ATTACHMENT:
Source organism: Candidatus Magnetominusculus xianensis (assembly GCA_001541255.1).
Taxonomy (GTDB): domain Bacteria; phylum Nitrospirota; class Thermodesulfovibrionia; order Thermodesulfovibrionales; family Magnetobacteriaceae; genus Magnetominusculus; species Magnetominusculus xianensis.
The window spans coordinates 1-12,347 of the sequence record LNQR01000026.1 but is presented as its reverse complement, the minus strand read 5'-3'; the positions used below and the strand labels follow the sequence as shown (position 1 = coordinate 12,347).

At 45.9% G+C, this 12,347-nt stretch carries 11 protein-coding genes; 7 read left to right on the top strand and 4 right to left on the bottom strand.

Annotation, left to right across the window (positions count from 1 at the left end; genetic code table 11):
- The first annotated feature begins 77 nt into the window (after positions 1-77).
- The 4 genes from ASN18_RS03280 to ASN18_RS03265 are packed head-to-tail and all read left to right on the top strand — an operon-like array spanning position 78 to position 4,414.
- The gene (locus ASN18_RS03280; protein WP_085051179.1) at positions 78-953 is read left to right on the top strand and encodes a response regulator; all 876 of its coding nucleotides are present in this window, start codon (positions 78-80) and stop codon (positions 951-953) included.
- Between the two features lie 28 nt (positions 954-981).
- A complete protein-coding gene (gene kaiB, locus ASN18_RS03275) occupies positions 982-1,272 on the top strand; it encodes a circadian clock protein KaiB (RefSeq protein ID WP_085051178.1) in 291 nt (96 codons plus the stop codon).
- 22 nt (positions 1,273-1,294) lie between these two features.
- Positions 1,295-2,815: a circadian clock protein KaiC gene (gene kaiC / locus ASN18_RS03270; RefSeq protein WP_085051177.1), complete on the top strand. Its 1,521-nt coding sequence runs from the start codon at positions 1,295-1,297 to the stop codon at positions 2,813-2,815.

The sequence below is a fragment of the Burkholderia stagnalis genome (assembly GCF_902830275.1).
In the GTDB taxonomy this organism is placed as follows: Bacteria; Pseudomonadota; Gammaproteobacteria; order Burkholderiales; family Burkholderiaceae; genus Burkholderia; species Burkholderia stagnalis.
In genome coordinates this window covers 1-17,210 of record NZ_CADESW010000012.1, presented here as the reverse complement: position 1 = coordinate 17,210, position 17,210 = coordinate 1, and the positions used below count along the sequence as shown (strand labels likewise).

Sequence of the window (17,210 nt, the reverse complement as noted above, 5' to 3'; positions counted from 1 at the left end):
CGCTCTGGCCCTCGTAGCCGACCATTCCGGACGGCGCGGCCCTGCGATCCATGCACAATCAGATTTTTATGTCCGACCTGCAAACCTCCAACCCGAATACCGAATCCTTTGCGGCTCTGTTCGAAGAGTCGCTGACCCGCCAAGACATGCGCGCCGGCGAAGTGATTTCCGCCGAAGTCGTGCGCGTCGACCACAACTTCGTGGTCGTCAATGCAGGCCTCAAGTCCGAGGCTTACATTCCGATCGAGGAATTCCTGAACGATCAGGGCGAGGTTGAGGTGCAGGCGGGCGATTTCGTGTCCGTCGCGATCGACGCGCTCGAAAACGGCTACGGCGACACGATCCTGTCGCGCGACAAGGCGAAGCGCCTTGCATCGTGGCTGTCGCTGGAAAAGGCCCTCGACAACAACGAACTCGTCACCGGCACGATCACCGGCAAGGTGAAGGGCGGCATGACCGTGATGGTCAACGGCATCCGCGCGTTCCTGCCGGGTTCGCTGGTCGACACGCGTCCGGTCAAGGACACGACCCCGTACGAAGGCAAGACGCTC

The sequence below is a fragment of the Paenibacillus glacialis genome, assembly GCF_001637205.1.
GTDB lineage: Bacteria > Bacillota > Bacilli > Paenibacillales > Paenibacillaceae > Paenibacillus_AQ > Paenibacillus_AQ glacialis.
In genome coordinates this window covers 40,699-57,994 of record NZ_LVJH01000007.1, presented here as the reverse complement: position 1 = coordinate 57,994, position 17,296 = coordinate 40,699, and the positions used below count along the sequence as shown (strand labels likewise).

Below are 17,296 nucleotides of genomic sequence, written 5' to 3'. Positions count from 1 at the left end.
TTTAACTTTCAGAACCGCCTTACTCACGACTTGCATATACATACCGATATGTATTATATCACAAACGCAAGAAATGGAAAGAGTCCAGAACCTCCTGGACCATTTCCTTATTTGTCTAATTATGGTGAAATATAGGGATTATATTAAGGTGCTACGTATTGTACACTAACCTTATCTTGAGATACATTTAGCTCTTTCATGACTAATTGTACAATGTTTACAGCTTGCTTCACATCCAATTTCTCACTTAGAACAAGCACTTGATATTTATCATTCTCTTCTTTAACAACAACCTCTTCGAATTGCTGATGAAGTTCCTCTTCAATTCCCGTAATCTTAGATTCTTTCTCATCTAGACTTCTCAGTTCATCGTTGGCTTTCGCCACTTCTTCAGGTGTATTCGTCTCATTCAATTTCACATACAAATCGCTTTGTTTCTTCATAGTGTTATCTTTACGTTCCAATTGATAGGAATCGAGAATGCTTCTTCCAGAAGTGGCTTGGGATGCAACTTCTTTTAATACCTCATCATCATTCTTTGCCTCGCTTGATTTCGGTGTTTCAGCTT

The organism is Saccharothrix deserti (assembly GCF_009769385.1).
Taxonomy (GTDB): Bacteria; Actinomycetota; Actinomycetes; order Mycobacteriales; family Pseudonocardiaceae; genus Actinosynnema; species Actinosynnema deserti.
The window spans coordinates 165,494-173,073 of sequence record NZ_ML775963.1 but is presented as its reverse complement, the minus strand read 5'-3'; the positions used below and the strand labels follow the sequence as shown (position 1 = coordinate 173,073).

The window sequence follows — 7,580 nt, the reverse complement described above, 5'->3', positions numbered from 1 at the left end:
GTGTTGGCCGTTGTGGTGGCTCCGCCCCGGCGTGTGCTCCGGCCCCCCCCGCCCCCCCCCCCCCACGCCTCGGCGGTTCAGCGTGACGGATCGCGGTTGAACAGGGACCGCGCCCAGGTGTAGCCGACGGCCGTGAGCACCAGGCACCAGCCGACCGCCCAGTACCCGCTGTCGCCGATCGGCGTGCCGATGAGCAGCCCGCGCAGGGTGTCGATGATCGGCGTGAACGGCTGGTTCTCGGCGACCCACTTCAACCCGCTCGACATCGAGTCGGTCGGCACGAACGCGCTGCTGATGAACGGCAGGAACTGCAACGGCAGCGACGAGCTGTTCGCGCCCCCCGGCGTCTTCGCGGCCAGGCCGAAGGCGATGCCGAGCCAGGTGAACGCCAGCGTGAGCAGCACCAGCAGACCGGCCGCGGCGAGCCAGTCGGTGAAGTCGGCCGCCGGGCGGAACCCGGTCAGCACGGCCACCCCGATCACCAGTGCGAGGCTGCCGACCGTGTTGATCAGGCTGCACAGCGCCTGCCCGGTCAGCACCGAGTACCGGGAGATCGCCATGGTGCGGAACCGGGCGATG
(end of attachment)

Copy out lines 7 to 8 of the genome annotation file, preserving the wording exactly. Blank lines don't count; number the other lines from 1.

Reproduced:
- The 4 genes from ASN18_RS03280 to ASN18_RS03265 are packed head-to-tail and all read left to right on the top strand — an operon-like array spanning position 78 to position 4,414.
- The gene (locus ASN18_RS03280; protein WP_085051179.1) at positions 78-953 is read left to right on the top strand and encodes a response regulator; all 876 of its coding nucleotides are present in this window, start codon (positions 78-80) and stop codon (positions 951-953) included.